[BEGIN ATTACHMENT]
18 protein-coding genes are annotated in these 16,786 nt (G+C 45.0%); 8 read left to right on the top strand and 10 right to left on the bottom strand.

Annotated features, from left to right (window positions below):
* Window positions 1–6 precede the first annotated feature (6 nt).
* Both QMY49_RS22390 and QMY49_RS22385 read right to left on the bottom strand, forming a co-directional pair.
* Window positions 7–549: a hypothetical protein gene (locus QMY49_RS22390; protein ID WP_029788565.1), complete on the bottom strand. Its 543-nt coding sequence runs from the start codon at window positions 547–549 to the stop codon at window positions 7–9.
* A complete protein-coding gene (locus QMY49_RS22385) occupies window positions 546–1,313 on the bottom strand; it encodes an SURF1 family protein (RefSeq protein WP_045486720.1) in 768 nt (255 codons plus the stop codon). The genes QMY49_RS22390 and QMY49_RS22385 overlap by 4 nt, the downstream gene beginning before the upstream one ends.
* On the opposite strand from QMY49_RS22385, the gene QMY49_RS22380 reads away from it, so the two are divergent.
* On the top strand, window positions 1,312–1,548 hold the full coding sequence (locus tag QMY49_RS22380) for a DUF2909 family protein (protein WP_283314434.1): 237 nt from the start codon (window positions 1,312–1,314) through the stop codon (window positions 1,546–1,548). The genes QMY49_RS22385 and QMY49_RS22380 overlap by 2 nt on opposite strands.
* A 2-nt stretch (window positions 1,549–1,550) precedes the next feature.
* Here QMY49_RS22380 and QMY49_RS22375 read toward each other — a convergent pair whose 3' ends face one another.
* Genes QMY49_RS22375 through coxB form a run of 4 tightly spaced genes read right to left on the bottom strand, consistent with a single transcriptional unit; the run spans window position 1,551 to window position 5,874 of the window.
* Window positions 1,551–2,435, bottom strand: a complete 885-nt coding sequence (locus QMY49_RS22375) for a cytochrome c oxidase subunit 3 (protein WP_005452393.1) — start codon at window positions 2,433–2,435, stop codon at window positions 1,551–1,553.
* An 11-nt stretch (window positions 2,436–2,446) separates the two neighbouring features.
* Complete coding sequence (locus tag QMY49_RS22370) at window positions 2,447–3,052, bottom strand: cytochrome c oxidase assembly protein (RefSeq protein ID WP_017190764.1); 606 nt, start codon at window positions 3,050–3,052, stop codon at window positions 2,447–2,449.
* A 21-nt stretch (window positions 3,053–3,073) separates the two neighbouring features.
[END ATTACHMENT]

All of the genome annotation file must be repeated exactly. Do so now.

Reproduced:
18 protein-coding genes are annotated in these 16,786 nt (G+C 45.0%); 8 read left to right on the top strand and 10 right to left on the bottom strand.

Annotated features, from left to right (window positions below):
* Window positions 1–6 precede the first annotated feature (6 nt).
* Both QMY49_RS22390 and QMY49_RS22385 read right to left on the bottom strand, forming a co-directional pair.
* Window positions 7–549: a hypothetical protein gene (locus QMY49_RS22390; protein ID WP_029788565.1), complete on the bottom strand. Its 543-nt coding sequence runs from the start codon at window positions 547–549 to the stop codon at window positions 7–9.
* A complete protein-coding gene (locus QMY49_RS22385) occupies window positions 546–1,313 on the bottom strand; it encodes an SURF1 family protein (RefSeq protein WP_045486720.1) in 768 nt (255 codons plus the stop codon). The genes QMY49_RS22390 and QMY49_RS22385 overlap by 4 nt, the downstream gene beginning before the upstream one ends.
* On the opposite strand from QMY49_RS22385, the gene QMY49_RS22380 reads away from it, so the two are divergent.
* On the top strand, window positions 1,312–1,548 hold the full coding sequence (locus tag QMY49_RS22380) for a DUF2909 family protein (protein WP_283314434.1): 237 nt from the start codon (window positions 1,312–1,314) through the stop codon (window positions 1,546–1,548). The genes QMY49_RS22385 and QMY49_RS22380 overlap by 2 nt on opposite strands.
* A 2-nt stretch (window positions 1,549–1,550) precedes the next feature.
* Here QMY49_RS22380 and QMY49_RS22375 read toward each other — a convergent pair whose 3' ends face one another.
* Genes QMY49_RS22375 through coxB form a run of 4 tightly spaced genes read right to left on the bottom strand, consistent with a single transcriptional unit; the run spans window position 1,551 to window position 5,874 of the window.
* Window positions 1,551–2,435, bottom strand: a complete 885-nt coding sequence (locus QMY49_RS22375) for a cytochrome c oxidase subunit 3 (protein WP_005452393.1) — start codon at window positions 2,433–2,435, stop codon at window positions 1,551–1,553.
* An 11-nt stretch (window positions 2,436–2,446) separates the two neighbouring features.
* Complete coding sequence (locus tag QMY49_RS22370) at window positions 2,447–3,052, bottom strand: cytochrome c oxidase assembly protein (RefSeq protein ID WP_017190764.1); 606 nt, start codon at window positions 3,050–3,052, stop codon at window positions 2,447–2,449.
* A 21-nt stretch (window positions 3,053–3,073) separates the two neighbouring features.